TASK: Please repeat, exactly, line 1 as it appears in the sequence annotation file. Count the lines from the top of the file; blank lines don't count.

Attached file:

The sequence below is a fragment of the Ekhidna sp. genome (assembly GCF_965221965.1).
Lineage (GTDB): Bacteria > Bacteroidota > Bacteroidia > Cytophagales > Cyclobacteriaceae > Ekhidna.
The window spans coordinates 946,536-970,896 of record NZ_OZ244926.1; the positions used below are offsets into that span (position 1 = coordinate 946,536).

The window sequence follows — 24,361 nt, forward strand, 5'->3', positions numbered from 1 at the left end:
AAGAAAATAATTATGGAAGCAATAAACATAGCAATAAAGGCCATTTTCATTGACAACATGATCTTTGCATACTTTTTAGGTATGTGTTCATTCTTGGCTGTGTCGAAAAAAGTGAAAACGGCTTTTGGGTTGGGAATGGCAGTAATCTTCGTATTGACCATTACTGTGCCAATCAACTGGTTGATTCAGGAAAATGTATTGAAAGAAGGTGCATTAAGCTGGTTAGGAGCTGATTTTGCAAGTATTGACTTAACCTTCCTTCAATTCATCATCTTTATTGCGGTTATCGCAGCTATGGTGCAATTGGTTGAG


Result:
The sequence below is a fragment of the Ekhidna sp. genome (assembly GCF_965221965.1).